Running Embedded Linux on SuperH

by Bhavana Nagendra

With the proliferation of embedded architectures, companies are spending more money than ever to develop products utilizing embedded technologies. There is no doubt that there are numerous embedded architectures to choose from, like ARM, PowerPC, MIPS and SuperH. However, if price, performance, power and code density are required, then Hitachi SuperH is a good choice.

This article demonstrates running embedded Linux on the Hitachi SuperH target using Red Hat Linux and RedBoot as the boot loader. We discuss initial setup, related kernel details and copying the Linux kernel to Flash memory. We illustrate the appropriate use of JFFS2 and NFS filesystems and address some board-specific kernel issues with examples.

SuperH Solution Engine Boards

For the purpose of demonstrating the ease of using the SuperH base, we will use the Solution Engine family of development boards. Solution Engine boards make implementing SuperH-based designs easy and provide complete platforms ready for application development. The platforms provide spacious SDRAM and Flash memory to enable development of large and complex programs as well as rapid evaluation of the available peripherals. Though most of the discussion here is common to all SuperH targets, we will use the SH77x9 class of Solution Engines to illustrate the kernel and firmware.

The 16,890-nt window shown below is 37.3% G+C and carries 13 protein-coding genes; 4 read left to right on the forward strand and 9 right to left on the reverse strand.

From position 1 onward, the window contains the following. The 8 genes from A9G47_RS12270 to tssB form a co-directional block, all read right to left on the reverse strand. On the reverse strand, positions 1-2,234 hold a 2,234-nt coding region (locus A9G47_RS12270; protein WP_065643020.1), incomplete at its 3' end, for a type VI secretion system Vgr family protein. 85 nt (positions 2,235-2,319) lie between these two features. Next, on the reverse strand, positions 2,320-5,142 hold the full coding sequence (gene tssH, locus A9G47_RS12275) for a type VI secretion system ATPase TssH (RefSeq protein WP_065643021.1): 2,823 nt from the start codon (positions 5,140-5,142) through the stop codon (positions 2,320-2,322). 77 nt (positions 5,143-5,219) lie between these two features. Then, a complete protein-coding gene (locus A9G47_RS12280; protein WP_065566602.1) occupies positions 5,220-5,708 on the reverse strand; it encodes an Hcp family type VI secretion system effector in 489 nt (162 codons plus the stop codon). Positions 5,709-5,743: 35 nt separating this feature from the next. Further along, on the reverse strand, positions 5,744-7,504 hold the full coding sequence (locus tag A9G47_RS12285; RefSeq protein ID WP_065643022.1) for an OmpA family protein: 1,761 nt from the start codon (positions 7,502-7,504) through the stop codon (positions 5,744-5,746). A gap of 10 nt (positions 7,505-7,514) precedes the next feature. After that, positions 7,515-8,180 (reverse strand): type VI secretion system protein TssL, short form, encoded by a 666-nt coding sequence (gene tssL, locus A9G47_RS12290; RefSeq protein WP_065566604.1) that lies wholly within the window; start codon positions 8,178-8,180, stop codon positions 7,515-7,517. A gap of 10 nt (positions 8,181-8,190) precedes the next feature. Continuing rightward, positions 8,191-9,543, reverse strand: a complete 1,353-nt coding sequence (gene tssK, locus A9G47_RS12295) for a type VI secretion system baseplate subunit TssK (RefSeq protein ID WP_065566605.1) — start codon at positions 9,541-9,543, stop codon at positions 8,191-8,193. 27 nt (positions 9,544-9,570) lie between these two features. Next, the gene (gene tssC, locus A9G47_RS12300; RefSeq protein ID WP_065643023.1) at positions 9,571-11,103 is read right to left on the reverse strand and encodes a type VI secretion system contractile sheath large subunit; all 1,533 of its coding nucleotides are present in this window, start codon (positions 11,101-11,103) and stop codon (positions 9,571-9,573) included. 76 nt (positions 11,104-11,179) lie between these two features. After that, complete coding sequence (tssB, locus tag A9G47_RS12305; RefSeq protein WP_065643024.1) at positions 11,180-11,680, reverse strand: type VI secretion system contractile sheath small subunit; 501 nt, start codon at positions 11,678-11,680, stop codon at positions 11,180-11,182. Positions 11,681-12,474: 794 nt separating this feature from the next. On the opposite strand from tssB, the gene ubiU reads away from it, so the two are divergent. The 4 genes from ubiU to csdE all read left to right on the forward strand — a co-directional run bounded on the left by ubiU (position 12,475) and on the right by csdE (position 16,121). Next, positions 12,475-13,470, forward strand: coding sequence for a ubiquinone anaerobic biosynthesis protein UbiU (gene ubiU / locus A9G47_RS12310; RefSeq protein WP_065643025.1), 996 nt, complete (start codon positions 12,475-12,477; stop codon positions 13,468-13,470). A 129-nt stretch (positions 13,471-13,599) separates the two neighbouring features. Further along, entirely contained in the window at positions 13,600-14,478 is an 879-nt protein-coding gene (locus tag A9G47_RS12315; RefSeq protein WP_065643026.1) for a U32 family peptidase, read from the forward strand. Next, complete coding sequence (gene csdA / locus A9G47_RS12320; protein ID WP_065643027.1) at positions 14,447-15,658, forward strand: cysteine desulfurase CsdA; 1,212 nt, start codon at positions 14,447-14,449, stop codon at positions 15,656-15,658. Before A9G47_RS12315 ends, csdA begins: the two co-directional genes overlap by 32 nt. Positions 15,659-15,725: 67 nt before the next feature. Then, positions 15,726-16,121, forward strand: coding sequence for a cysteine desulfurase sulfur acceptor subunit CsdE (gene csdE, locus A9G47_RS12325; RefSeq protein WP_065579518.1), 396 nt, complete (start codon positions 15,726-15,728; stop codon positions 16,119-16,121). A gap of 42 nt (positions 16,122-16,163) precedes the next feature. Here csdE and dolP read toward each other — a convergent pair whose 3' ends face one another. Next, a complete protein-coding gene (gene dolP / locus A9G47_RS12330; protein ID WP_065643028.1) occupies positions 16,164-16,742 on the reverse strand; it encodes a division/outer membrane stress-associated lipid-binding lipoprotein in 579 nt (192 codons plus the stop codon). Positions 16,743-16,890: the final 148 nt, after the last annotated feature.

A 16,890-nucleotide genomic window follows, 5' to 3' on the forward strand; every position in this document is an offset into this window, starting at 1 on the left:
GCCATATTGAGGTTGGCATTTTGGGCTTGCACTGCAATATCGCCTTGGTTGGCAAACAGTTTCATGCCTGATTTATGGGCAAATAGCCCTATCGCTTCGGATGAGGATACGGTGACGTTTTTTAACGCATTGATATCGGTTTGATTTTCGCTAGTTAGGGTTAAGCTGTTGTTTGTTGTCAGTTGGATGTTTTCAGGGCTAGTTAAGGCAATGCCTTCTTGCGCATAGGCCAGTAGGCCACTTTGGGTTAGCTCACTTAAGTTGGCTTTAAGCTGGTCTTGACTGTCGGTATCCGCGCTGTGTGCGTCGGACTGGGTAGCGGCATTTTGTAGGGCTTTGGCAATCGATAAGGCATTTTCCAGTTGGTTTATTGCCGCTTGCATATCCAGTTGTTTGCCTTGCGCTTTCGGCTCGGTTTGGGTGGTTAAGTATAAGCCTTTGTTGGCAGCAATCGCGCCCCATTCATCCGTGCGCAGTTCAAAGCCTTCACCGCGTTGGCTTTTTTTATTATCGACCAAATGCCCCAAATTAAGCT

Boot-Loader Environment

When working with embedded devices, a downloading and debugging environment to which the development machine can interface is a must. We use and recommend RedBoot for this purpose. RedBoot is a standardized embedded debug and bootstrap solution that provides firmware for running on embedded targets. It supports downloading and debugging of Flash and network booting of the Linux kernel, and downloading and updating of Flash images remotely via serial or Ethernet connections. There are ways to load Linux directly using the Hitachi boot loader (onboard monitor). However, using RedBoot as the firmware and boot loader is a lot friendlier.

Host Requirements and Target Setup